Boston-based Nollywood filmmaker Rahman Oladigbolu Receives Movie Recognition
Filmmaking has always been on his heart and when he moved to America he served as a production assistant on movies and television shows around Boston, Massachusetts eventually directing and coproducing a few short movies.
He summed up his experiences in his memoir, On Holy Pilgrimage: A Long Journey For Freedom. Rahman Oladigbolu had battled a seven-year illness recovering and relocating to the U.S for a fresh start.
Oladigbolu received serious attention when he released his first feature film, ‘In America: The Story of the Soul Sisters’, a story about a Nigerian medical student in America as an undocumented immigrant and an Africa-American woman searching for her identity as a Black woman in America.
The film won Boston’s prestigious “Best Emerging Filmmaker Award” at the Roxbury International Film Festival, as well as “The 2010 Artist Award” at the American Islamic Congress, a multicultural and inter-faith organization headquartered in Washington DC.
Soul Sister also won the award for “Best Film for an African Abroad” at the 2011 African Movie Academy Award (AMAA). The movie also received screening at film festivals and cultural institutes around the world, including the Cannes’ Pan-African Film festival as well as on campuses across the United States.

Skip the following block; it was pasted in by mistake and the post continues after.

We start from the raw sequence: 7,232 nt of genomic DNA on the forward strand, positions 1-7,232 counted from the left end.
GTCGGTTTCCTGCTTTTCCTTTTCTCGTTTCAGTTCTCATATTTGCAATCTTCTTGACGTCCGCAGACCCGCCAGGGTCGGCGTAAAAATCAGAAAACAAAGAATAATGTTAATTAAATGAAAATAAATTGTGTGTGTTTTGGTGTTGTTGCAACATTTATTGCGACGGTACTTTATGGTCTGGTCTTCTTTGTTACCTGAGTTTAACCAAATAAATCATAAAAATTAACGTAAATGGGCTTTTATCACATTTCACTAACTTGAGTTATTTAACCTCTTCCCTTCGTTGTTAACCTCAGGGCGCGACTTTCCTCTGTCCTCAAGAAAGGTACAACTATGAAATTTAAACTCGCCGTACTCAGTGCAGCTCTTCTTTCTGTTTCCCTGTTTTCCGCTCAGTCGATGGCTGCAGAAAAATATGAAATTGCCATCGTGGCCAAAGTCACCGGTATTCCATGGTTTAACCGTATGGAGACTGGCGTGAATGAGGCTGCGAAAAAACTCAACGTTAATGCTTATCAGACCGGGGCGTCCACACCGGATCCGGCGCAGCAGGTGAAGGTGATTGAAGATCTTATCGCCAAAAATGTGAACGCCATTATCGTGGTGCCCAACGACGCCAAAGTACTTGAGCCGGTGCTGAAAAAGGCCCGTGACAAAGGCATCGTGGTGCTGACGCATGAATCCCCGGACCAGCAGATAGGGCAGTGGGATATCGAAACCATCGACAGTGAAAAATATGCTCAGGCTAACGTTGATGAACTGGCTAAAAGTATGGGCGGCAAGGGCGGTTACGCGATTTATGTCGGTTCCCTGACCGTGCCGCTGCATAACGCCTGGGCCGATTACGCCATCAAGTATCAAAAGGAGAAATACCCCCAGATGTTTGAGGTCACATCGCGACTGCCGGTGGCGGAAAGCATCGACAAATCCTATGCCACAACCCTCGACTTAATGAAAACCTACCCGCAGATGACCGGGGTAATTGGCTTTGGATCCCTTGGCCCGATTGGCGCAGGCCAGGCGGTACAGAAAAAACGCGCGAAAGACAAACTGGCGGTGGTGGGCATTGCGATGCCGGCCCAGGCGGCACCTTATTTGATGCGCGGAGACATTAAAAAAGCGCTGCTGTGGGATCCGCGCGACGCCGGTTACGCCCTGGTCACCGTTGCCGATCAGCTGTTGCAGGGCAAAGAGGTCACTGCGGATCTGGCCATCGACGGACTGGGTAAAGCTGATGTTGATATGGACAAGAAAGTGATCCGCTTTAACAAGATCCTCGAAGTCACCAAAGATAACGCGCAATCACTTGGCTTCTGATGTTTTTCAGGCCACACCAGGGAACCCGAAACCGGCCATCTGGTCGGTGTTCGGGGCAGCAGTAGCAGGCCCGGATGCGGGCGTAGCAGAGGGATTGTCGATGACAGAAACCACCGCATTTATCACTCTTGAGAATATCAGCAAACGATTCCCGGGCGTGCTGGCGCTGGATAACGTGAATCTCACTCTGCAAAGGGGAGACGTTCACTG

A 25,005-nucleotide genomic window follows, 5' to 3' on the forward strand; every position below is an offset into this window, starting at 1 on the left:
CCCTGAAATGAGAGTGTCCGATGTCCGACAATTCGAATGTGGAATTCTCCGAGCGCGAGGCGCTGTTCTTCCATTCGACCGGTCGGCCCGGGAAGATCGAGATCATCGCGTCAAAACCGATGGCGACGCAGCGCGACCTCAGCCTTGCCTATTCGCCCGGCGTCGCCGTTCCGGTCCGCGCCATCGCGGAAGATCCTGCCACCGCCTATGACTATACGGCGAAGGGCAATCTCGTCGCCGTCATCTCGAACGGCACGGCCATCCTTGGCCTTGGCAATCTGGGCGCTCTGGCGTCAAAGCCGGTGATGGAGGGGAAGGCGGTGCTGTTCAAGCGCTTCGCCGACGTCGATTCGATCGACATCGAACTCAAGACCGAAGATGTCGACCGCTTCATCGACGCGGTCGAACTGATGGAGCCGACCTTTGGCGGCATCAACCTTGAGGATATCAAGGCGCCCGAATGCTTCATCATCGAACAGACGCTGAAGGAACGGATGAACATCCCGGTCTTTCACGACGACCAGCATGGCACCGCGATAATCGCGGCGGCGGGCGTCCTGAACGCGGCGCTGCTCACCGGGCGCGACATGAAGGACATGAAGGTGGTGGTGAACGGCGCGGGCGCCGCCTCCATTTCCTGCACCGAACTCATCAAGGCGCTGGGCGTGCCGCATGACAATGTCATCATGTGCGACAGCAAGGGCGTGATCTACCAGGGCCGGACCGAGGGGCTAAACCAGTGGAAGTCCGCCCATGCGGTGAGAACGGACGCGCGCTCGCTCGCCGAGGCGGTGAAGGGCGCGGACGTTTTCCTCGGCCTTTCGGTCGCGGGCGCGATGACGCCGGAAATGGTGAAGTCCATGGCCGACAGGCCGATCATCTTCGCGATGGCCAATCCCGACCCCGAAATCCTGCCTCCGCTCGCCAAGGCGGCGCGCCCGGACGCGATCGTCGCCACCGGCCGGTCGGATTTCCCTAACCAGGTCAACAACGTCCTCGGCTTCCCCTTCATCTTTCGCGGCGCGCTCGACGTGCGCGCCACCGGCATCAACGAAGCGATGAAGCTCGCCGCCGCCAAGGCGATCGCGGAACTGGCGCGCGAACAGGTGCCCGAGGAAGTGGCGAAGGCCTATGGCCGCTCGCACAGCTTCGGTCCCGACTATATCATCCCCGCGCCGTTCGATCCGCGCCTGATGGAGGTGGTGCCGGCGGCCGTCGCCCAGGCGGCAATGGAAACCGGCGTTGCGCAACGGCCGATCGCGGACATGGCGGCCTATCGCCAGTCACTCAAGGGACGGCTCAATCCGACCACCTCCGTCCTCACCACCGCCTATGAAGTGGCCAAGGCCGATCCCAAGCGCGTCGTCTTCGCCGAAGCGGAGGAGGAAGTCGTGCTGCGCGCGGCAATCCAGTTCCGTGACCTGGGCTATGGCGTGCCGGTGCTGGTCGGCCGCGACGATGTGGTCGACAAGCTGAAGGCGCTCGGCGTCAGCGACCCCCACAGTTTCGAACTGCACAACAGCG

The Quincy College and Harvard University graduate wrote, produced and directed his first feature film. He’s completed production of his second feature film ‘Theory of Conflict’, based on conflict that erupted on a Boston area college campus between pro-Jewish and pro-Palestinian students. He’s currently in development of a new film, an adaptation of a story authored by Chimamanda Ngozi Adichie about the religious conflict between Muslims and Christians in Nigeria termed “A Private Experience.”
Oladigbolu – the soaring filmmaker – will be in session for the March 6, 2020 Africa Day gala set for the UMass Boston Campus center as a keynote speaker. Thoughts will be picked on how to address the challenges to Pan-Africanism: Afrophoboia and Migration within and across Africa’s borders.